Work on your serve
A powerful serve is one of the cornerstones of a good tennis game; indeed, players who can deliver that first ball with speed and accuracy have often done most of the work they’ll need to do to win that point.

What can freelancers learn from this? The value of a good first impression, and the advantage of taking the initiative in a situation. When you’re self-employed, there won’t be much that’s handed to you on a silver platter; you need to make your own opportunities and get the ball out of your own court as quickly as possible.

As such, it’s vital to publicise yourself well, be proactive in pursuing potential clients for work and do your utmost to convey a professional, trustworthy image. Just like with a good serve, doing this initial legwork the right way can win you the point with a minimum of effort.

Control the flow of the game
While it’s not always the best idea to think of your clients as opponents, anyone who’s been working freelance for a while will be able to think of a few contracts where the relationship has turned at least a bit adversarial.

A good working relationship ought to be like an evenly-matched tennis rally, with each participant able to reach the ball without being run ragged and constantly wrongfooted by unpredictable returns.

If you feel like you’re wheezing across court every time you deal with an email request, it could be that you’re not controlling your workflow the right way. This is a problem that can be solved through better planning and anticipation, setting out clearer processes, and doing more to manage your client’s expectations.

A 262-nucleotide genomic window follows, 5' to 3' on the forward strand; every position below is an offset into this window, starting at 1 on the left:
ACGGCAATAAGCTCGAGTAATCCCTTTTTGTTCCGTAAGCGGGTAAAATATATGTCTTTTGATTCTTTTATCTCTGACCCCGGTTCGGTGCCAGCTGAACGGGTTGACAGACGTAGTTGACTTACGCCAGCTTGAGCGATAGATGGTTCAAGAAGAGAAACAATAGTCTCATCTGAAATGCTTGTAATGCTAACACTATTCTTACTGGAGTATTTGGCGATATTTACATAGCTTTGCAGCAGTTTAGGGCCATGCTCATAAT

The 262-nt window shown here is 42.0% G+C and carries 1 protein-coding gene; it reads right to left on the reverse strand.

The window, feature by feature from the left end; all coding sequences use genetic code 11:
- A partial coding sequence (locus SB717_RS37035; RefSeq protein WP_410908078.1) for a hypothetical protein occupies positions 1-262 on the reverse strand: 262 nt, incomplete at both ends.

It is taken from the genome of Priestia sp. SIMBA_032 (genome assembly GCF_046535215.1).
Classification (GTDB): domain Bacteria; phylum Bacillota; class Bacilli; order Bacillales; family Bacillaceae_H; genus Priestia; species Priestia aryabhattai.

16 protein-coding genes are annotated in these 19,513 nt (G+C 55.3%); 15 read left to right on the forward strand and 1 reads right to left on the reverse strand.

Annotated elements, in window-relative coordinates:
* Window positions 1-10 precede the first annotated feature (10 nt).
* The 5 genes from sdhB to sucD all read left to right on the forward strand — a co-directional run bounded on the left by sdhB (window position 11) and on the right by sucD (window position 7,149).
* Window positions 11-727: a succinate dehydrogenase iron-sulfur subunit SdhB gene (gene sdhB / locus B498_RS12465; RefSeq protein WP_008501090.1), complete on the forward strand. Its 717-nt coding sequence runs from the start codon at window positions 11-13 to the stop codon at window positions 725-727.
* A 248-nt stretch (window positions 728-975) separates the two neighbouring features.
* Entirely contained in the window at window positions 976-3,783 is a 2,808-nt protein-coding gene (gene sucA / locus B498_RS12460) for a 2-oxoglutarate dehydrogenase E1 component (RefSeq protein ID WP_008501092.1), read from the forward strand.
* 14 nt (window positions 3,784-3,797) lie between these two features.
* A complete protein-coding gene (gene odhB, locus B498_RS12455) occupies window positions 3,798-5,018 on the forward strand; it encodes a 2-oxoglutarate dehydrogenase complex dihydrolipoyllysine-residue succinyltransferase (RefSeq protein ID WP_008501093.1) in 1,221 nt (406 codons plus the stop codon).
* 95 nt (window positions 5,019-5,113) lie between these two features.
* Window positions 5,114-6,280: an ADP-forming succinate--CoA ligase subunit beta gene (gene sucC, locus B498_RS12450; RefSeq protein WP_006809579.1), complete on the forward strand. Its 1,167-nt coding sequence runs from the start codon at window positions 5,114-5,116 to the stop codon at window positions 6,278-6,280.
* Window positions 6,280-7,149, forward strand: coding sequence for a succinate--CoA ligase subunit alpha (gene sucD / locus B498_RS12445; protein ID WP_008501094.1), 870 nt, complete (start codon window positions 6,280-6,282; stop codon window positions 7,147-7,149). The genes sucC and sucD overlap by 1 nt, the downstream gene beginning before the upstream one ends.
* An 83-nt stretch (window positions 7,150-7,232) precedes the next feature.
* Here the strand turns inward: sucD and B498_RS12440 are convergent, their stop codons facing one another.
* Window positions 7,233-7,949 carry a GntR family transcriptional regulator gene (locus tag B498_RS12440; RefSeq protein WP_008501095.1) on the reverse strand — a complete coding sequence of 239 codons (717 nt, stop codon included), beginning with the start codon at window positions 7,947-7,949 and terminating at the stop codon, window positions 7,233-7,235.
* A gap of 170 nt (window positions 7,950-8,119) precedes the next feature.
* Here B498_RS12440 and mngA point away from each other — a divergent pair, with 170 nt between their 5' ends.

As any tennis player will tell you, once you lose control of the flow, you’re headed for defeat.

Eliminate unforced errors
Unforced errors are the bane of tennis players and freelancers alike. In any pursuit, some mistakes and setbacks are going to be inevitable, but it’s the ones that you later realise were wholly your own fault that you’ll really beat yourself up over.

Once again, the key to eliminating these needless mistakes is preparation and attention to detail. Naturally, this means getting organised and stopping laziness or corner-cutting from creeping into your way of doing things – but it also means not overworking yourself by chasing down lost causes and squandering your efforts, as this will only lead to burnout and further mistakes.